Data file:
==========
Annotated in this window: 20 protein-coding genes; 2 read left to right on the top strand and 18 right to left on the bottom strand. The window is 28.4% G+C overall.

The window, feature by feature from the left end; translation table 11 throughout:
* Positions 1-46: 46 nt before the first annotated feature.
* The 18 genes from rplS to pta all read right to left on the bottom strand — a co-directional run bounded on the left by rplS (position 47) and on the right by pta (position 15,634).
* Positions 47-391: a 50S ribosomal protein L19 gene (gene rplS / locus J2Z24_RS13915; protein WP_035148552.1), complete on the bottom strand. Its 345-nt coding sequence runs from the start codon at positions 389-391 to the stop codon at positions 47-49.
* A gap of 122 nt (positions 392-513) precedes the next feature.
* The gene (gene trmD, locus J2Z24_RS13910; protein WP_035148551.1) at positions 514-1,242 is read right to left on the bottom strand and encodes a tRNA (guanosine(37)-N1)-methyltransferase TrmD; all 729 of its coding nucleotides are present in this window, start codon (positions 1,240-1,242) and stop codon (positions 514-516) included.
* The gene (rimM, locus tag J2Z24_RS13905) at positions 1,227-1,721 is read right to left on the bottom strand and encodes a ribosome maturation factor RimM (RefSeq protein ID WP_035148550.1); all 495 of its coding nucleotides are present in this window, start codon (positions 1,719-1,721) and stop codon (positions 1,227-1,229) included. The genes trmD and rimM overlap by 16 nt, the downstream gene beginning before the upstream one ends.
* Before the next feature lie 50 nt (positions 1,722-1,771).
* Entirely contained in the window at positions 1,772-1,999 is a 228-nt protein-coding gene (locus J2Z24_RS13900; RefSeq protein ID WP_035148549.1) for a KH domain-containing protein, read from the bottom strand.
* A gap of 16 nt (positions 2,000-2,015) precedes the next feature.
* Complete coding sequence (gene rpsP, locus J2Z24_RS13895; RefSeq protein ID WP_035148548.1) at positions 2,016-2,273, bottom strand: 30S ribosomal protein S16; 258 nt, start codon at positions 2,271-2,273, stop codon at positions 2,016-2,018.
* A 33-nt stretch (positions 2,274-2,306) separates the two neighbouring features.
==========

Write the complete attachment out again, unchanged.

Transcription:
Annotated in this window: 20 protein-coding genes; 2 read left to right on the top strand and 18 right to left on the bottom strand. The window is 28.4% G+C overall.

The window, feature by feature from the left end; translation table 11 throughout:
* Positions 1-46: 46 nt before the first annotated feature.
* The 18 genes from rplS to pta all read right to left on the bottom strand — a co-directional run bounded on the left by rplS (position 47) and on the right by pta (position 15,634).
* Positions 47-391: a 50S ribosomal protein L19 gene (gene rplS / locus J2Z24_RS13915; protein WP_035148552.1), complete on the bottom strand. Its 345-nt coding sequence runs from the start codon at positions 389-391 to the stop codon at positions 47-49.
* A gap of 122 nt (positions 392-513) precedes the next feature.
* The gene (gene trmD, locus J2Z24_RS13910; protein WP_035148551.1) at positions 514-1,242 is read right to left on the bottom strand and encodes a tRNA (guanosine(37)-N1)-methyltransferase TrmD; all 729 of its coding nucleotides are present in this window, start codon (positions 1,240-1,242) and stop codon (positions 514-516) included.
* The gene (rimM, locus tag J2Z24_RS13905) at positions 1,227-1,721 is read right to left on the bottom strand and encodes a ribosome maturation factor RimM (RefSeq protein ID WP_035148550.1); all 495 of its coding nucleotides are present in this window, start codon (positions 1,719-1,721) and stop codon (positions 1,227-1,229) included. The genes trmD and rimM overlap by 16 nt, the downstream gene beginning before the upstream one ends.
* Before the next feature lie 50 nt (positions 1,722-1,771).
* Entirely contained in the window at positions 1,772-1,999 is a 228-nt protein-coding gene (locus J2Z24_RS13900; RefSeq protein ID WP_035148549.1) for a KH domain-containing protein, read from the bottom strand.
* A gap of 16 nt (positions 2,000-2,015) precedes the next feature.
* Complete coding sequence (gene rpsP, locus J2Z24_RS13895; RefSeq protein ID WP_035148548.1) at positions 2,016-2,273, bottom strand: 30S ribosomal protein S16; 258 nt, start codon at positions 2,271-2,273, stop codon at positions 2,016-2,018.
* A 33-nt stretch (positions 2,274-2,306) separates the two neighbouring features.